In August last year, the government submitted an affidavit in Supreme Court, opposing the plea to bring political parties under the ambit of RTI Act. “If political parties are held to be public authorities under RTI Act, it would hamper their smooth internal working, which is not the objective of the RTI Act and was not envisaged by Parliament. Further, it is apprehended that political rivals might file RTI applications with malicious intentions, adversely affecting their political functioning,” the affidavit stated, according to a report in The Indian Express.
Why are all political parties desperate to avoid RTI glare? Because they are loathe to repulse a major source of funding which comes in hard cash and bears no transactional footprint.
In his blog, journalist and author Vivek Kaul writes: "If as a citizen I need to show my identity card while depositing my old notes to the bank, people making donations to political parties should also be made to do the same. This will make the accounts of political parties completely auditable."
Kaul points out various legal loopholes that are frequently used by parties to stay outside the tax ambit. He cites a research paper by Sandip Sukhtankar and Milan Vaishnav on funding pattern of political parties. An excerpt from the paper states: "…Corporations and parties are only legally required to publicly disclose political contributions in excess of Rs 20,000. This rule allows contributors to package unlimited political contributions just below this threshold value completely free of disclosure. Indeed, in 2014 the Association for Democratic Reforms (ADR) reported that 75 percent of the income of India’s six major parties comes from undocumented sources.”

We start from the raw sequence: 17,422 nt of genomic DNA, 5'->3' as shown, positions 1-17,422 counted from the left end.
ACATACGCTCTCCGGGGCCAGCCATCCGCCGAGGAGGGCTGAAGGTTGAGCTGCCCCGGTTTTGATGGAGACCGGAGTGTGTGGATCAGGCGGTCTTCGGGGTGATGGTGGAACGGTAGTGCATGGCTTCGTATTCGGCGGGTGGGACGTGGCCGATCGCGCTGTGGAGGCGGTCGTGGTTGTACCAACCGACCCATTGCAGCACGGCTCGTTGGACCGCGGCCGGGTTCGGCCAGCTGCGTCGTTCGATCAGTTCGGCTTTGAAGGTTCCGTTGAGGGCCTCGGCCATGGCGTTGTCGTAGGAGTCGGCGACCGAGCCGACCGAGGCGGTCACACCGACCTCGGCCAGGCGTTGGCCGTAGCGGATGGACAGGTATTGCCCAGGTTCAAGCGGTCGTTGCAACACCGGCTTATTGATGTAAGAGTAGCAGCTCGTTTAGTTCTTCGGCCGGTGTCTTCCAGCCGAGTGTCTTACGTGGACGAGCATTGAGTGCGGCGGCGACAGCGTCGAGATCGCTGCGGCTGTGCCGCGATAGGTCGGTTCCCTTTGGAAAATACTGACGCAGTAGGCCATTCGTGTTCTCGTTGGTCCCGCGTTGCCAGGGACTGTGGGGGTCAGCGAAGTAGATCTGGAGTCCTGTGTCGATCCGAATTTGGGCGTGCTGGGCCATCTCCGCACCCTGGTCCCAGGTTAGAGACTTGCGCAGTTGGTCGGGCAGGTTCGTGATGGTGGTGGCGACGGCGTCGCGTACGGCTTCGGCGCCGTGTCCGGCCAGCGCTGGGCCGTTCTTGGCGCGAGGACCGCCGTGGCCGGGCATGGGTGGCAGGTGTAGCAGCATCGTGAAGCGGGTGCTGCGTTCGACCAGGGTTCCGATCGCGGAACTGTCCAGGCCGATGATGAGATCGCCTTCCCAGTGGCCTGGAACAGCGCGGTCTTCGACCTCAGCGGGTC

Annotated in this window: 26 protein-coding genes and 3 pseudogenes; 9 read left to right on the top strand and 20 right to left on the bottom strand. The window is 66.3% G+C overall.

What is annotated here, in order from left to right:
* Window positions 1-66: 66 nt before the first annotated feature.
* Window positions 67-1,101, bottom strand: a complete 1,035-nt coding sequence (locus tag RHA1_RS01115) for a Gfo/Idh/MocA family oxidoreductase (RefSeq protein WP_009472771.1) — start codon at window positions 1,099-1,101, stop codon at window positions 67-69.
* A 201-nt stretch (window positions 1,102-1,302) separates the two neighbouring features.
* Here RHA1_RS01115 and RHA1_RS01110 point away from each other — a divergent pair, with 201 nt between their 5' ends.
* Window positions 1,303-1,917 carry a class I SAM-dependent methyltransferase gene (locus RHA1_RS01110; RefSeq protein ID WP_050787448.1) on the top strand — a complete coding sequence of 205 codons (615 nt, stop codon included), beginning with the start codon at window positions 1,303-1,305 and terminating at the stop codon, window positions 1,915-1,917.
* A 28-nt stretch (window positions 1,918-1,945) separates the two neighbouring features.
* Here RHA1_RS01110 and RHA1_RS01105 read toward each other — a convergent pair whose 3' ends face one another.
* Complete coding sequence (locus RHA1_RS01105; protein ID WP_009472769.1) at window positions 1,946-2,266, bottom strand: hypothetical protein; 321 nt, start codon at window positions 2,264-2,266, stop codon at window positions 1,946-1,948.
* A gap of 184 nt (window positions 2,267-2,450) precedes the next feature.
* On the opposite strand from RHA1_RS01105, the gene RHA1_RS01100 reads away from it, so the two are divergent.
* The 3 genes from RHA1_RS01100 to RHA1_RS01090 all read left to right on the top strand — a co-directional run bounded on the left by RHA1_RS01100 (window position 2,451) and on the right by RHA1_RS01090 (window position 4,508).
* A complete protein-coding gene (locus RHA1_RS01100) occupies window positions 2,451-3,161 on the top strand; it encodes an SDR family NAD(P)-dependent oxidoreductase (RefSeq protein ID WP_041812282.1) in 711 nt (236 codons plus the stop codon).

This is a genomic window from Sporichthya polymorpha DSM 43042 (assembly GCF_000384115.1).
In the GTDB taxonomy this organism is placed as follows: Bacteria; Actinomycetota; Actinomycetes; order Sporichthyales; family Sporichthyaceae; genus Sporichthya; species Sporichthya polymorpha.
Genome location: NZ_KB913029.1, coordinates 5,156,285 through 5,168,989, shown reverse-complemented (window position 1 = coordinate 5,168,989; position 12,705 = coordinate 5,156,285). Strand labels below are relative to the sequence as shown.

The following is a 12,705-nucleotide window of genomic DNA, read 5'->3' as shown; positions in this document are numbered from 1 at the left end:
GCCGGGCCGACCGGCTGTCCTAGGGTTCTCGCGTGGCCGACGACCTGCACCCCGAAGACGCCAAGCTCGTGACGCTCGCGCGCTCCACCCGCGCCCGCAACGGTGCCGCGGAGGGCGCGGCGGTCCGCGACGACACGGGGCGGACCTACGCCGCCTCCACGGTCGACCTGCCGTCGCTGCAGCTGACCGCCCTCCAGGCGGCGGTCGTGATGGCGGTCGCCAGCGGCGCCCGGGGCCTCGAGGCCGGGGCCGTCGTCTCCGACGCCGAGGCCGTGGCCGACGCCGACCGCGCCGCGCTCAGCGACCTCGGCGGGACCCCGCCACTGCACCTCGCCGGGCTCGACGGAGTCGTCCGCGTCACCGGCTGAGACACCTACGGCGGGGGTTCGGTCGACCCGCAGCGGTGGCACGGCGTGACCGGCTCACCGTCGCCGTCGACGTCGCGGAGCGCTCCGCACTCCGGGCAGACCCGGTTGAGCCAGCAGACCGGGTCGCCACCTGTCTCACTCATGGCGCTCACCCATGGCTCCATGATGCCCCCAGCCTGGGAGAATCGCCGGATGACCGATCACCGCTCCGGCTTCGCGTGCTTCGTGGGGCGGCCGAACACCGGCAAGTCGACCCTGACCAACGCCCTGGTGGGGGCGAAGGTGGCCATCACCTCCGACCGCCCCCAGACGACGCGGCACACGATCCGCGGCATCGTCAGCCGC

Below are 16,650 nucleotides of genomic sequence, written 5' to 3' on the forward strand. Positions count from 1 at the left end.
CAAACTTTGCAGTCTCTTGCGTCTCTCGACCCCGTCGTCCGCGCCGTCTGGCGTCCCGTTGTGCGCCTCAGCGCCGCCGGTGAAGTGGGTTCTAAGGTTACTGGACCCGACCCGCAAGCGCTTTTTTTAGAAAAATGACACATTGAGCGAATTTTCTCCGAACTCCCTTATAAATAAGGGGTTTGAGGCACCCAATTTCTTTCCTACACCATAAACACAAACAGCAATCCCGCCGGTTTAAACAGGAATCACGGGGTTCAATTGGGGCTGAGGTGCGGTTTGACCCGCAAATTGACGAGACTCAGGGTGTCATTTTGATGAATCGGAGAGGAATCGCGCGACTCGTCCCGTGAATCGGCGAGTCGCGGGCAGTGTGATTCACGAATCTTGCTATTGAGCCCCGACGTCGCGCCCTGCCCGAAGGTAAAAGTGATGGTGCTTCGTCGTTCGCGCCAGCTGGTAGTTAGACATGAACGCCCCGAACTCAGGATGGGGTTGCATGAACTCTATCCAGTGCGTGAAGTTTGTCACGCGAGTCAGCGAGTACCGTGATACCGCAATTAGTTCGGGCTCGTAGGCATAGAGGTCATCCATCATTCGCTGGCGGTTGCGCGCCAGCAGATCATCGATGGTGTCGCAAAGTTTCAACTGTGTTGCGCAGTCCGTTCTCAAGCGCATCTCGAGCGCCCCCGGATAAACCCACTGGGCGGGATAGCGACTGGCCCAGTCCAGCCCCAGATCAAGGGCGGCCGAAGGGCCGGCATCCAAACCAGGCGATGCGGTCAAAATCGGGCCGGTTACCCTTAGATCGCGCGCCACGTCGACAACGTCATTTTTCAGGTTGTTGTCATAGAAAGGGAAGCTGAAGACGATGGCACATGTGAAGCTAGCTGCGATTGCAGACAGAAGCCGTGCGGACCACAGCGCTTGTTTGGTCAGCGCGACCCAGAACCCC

Kaul's blog also highlights the huge gap between money spent by the government in funding the elections and the actual expenses incurred by all the candidates. This humongous gap is filled almost completely with black money and funds are usually sourced from the real estate sector. The entire exercise stays below the tax radar.
In an encouraging move, the Prime Minister on Tuesday raised the issue of state funding of elections and simultaneous Lok Sabha and Assembly polls during an all-party meeting just ahead of the Winter Session. Modi wants a debate on Parliament on whether these could be used viable tools to cleanse up the system in conjunction with the demonetization exercise. Though old, these are good ideas to reduce poll expenditure and make it less difficult for candidates to raise funds. But there is a reason why these 'good ideas' have remained canned in 'non-implementable' bottles. There is no incentive for political parties under the current structure to even debate these reforms.
The Prime Minister has hinted that benami properties might be the next area where black money fight will rage but he must also adopt a carrot and stick strategy. One way of making more people pay income tax is to bring down or regularize the rates. The rampant avoidance of stamp duties on real estate transactions, for instance, is also caused by abnormally high rates.
As economist Surjit Bhalla says, the government must "decrease the onerous and prohibitive tax rates on purchases of houses. With GST, there should be no such thing as a stamp duty on land at any of the stages of “sale”. That is a relic of the British, and the Congress, and should have no place in a GST India."
A combination of these steps will ensure victory over black money. Else despite the sacrifices of so many Indian citizens and commendable political resolve from the PM, the battle will be half won.